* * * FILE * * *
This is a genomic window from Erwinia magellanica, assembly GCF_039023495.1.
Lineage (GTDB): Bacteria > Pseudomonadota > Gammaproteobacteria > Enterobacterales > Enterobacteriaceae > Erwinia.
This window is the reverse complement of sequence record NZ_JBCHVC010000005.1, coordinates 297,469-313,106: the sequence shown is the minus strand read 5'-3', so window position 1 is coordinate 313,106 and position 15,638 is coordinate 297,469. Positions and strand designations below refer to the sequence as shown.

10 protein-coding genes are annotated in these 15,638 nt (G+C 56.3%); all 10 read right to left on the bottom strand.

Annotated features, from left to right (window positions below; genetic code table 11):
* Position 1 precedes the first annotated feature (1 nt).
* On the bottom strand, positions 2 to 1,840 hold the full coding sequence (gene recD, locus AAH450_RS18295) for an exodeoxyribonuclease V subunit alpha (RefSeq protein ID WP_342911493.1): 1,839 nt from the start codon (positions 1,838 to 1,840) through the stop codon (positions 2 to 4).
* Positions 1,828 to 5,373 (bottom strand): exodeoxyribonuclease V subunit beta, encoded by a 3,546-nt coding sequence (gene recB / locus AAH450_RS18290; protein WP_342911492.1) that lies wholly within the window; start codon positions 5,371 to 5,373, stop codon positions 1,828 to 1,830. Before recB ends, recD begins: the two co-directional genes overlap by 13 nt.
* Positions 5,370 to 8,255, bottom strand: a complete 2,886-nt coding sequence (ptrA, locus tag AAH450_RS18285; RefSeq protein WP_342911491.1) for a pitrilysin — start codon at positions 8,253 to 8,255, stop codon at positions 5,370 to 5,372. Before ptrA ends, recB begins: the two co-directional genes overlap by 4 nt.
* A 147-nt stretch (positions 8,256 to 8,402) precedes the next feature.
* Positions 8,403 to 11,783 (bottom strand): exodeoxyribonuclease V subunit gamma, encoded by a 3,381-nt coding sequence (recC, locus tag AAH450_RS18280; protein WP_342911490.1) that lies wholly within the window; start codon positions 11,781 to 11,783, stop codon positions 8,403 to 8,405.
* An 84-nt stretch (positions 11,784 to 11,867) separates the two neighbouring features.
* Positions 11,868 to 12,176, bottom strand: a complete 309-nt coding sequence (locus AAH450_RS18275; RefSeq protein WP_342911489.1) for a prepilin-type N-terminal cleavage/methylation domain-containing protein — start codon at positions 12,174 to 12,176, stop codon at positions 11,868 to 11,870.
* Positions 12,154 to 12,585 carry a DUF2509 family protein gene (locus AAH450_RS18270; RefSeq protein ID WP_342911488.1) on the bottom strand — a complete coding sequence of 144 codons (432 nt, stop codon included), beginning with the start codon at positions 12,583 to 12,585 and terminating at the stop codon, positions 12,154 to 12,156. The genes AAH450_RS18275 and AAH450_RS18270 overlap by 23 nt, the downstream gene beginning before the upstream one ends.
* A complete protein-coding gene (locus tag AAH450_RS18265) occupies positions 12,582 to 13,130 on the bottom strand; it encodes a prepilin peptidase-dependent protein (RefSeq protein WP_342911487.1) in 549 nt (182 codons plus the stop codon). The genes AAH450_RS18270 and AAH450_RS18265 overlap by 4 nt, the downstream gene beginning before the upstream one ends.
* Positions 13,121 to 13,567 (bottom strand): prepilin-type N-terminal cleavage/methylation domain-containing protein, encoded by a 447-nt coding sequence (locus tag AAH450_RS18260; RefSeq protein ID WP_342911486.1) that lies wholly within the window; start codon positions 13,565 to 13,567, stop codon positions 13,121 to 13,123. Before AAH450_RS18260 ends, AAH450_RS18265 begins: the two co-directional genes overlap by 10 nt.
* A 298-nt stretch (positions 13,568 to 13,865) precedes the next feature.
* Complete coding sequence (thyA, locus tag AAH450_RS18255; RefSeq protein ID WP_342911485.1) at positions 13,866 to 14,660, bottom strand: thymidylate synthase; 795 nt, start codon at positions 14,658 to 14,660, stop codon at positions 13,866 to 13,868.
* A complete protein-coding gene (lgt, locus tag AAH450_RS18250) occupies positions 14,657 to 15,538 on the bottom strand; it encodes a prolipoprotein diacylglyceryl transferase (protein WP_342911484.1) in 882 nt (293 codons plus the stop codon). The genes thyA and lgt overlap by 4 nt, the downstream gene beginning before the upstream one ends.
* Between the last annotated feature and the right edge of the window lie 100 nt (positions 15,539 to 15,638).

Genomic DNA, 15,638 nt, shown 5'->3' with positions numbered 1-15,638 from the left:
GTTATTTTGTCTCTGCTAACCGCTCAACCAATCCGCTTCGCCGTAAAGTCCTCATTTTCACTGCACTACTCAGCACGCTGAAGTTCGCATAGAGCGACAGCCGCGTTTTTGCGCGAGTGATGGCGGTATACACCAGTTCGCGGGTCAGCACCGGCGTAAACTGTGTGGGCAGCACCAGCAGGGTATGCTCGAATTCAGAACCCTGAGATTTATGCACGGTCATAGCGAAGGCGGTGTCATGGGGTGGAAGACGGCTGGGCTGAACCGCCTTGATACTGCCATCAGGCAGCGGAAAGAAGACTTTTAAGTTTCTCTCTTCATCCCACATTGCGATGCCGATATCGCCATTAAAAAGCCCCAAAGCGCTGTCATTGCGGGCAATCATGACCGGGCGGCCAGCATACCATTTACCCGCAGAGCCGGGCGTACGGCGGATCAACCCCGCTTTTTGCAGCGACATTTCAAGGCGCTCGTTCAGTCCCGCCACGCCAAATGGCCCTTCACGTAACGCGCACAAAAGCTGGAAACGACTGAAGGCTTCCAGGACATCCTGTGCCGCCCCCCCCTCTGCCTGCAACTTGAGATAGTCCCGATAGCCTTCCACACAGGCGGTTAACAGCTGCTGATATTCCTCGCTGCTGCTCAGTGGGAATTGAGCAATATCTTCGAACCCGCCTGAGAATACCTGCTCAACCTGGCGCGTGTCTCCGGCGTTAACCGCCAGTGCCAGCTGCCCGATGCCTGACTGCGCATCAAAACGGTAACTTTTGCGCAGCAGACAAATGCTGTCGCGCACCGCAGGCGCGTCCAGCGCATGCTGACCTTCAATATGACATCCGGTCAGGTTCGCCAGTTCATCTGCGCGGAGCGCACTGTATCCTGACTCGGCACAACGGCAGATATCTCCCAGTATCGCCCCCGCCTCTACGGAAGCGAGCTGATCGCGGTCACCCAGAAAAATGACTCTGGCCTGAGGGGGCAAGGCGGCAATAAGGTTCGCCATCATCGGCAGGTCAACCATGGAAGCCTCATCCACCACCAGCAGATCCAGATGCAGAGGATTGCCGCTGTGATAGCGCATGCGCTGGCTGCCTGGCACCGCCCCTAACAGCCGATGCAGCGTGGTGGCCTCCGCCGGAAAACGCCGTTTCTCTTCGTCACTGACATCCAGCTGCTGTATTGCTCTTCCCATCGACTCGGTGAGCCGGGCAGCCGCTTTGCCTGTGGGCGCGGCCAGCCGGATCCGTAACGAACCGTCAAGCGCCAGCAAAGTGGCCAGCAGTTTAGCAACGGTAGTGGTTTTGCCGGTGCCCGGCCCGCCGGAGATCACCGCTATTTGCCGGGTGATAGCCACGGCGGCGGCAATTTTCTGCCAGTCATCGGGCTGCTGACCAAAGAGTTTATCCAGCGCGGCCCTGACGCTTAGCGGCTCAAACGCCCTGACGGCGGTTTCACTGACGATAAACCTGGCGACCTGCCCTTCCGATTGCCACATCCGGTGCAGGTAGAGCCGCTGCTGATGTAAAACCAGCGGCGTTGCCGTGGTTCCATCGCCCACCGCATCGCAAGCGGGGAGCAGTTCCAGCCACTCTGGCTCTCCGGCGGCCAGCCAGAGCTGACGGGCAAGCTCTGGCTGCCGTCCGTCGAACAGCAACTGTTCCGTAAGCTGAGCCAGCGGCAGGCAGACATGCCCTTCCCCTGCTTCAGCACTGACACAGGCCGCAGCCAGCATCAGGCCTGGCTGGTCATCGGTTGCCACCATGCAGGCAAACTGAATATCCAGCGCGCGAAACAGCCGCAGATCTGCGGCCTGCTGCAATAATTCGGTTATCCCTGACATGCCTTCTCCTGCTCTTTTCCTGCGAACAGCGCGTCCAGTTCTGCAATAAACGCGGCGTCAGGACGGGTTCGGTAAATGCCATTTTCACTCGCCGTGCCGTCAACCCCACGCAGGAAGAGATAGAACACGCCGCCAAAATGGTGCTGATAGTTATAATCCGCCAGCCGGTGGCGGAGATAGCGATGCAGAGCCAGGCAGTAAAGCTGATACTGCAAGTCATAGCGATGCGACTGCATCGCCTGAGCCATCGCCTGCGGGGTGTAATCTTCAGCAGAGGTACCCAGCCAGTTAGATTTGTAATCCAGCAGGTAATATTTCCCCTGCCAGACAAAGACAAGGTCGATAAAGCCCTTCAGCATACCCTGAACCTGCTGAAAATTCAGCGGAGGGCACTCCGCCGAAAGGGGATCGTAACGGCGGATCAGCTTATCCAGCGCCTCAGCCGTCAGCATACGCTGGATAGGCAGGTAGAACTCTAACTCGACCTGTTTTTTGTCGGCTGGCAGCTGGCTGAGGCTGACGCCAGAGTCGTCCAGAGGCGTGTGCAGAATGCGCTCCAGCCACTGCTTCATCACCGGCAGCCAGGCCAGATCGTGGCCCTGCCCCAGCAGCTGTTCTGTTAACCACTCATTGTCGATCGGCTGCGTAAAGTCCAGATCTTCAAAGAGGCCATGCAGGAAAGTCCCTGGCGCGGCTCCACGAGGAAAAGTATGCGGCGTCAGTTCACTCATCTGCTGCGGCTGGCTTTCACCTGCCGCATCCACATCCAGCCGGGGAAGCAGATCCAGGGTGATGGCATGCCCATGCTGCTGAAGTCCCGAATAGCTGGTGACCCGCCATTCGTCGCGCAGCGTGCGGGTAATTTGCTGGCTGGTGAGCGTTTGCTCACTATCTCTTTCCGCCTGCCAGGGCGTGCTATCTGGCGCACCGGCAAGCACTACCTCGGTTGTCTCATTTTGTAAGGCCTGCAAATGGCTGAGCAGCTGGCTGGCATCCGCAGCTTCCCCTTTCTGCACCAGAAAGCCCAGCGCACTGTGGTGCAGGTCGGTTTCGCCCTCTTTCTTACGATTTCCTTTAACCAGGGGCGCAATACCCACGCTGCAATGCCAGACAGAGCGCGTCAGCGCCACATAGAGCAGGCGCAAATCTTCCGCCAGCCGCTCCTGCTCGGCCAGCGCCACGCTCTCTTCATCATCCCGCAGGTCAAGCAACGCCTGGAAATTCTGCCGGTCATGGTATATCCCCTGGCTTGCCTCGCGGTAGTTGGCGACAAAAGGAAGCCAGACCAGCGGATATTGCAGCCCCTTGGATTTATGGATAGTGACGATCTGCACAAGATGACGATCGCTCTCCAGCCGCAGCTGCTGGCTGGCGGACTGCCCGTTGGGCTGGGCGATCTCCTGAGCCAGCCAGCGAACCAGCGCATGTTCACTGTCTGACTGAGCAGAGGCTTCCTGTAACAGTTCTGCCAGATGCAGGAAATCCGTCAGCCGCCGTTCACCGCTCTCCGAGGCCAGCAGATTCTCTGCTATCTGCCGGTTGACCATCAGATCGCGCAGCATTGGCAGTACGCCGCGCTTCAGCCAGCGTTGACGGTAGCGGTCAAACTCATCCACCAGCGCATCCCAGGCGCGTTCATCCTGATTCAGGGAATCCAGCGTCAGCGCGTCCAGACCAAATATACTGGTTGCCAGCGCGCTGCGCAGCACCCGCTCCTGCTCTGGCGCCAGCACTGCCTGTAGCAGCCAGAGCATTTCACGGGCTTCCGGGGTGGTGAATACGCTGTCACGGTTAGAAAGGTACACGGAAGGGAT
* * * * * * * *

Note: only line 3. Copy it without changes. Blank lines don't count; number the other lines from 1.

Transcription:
This window is the reverse complement of sequence record NZ_JBCHVC010000005.1, coordinates 297,469-313,106: the sequence shown is the minus strand read 5'-3', so window position 1 is coordinate 313,106 and position 15,638 is coordinate 297,469. Positions and strand designations below refer to the sequence as shown.